Prepare for Brian Wilson to sell you Chalupas

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I thought the idea behind those Taco Bell ads with Mariano Rivera from last postseason was pretty clever.  The execution was a bit off — seemed rather local-used-car-ad-quality and Joe Girardi and Rivera are not, alas, a great actors — but the ad was fun, at least before they decided to run it every half inning.

Taco Bell is doing it again this year, but this time they’re going with someone with a few more theatrical bonafides: Brian Wilson.  The description of the ads, sent to me by the ad agency because they want free advertising:

Titled “Closer 2.0, it’s a follow-up to last year’s commercial with the Yankees’ Mariano Rivera and Joe Girardi, where Girardi has to call in Rivera to finish a customer’s XXL Chalupa as it’s too big.  Well: an exact follow-up to last year is the director’s idea for this current spot.  With hair-and-makeup stylists including a woman with a Roman Bacchus-style beard groomer, Wilson’s sense of grandeur leads to other ideas of how the commercial should go, zany ideas that – like the size of the XXL Chalupa – play off of his extra-large personality.

They probably could have just said “Wilson is a big ‘Archer’ fan,” because that’s clearly what he’s going for when he claims to be “Black Ops!”  You can watch two versions of the Wilson ads here plus — if you really, really like Wilson — a making of video here.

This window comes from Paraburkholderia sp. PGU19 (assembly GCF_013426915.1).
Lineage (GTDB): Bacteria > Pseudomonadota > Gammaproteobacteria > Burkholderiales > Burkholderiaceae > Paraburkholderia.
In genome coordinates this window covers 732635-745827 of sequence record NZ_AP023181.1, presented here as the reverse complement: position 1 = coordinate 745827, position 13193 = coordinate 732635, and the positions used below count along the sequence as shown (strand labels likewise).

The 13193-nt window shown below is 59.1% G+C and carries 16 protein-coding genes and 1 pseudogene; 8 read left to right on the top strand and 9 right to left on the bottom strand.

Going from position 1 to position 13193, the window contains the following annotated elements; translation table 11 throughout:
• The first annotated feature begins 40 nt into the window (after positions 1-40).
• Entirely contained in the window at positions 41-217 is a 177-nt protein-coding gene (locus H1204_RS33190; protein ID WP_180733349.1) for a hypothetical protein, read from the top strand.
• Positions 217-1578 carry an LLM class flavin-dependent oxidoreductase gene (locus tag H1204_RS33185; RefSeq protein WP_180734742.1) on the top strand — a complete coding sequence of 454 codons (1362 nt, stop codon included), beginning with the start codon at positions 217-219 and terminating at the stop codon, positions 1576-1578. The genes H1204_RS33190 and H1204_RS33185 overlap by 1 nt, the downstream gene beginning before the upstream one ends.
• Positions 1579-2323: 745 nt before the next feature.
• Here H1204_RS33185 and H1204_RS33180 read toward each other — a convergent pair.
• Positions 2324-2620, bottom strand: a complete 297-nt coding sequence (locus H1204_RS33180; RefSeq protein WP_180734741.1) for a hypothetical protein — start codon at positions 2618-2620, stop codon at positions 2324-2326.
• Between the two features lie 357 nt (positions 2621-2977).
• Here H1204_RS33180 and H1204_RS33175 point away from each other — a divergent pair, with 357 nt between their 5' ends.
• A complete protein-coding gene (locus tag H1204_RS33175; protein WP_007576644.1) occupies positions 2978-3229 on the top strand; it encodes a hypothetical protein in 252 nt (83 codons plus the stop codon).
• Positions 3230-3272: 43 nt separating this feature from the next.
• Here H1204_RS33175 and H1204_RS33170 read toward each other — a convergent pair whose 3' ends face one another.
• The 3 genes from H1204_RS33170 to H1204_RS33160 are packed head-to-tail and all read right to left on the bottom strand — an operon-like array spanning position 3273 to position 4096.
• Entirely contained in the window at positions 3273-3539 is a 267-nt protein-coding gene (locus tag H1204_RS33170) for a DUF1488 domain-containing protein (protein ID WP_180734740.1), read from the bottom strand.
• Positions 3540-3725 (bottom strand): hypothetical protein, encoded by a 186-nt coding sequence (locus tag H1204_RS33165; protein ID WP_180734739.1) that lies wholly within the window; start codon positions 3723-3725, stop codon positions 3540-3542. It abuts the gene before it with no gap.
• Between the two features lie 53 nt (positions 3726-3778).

Personally, I’ll be at Chipotle. Don’t complain, ad agency. I gave you some exposure for free. If you want me to not say that Chipotle is way better than anything you can get at Taco Bell, you’re gonna have to pay us. This is America and that’s how it works.

The deadline is 8 PM ET Monday for Shohei Ohtani situation to be resolved

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Last Thursday, we learned that the MLBPA was challenging the Nippon Professional Baseball posting system, delaying Japanese superstar Shohei Ohtani’s move to Major League Baseball. The latest collective bargaining agreement removed a lot of the incentive for players to come to the U.S. by capping pay. Ohtani, for example, can only receive a signing bonus between $300,000 and $3.53 million while his team — the Nippon Ham Fighters — would receive $20 million for posting him.

Jon Morosi reports that the deadline for this issue to be resolved is 8 PM ET on Monday evening. He notes that key NPB officials have worked through the night in Japan to try to reach a resolution. It is possible that even if no agreement is reached, the deadline could be pushed further back.

Ohtani, 23, has become a heralded hitter and pitcher in Japan. At the plate over his five-year career, he has compiled a .286/.358/.500 triple-slash line with 48 home runs and 166 RBI in 1,170 plate appearances. On the mound, he has a 2.52 ERA with a 624/200 K/BB ratio across 543 innings.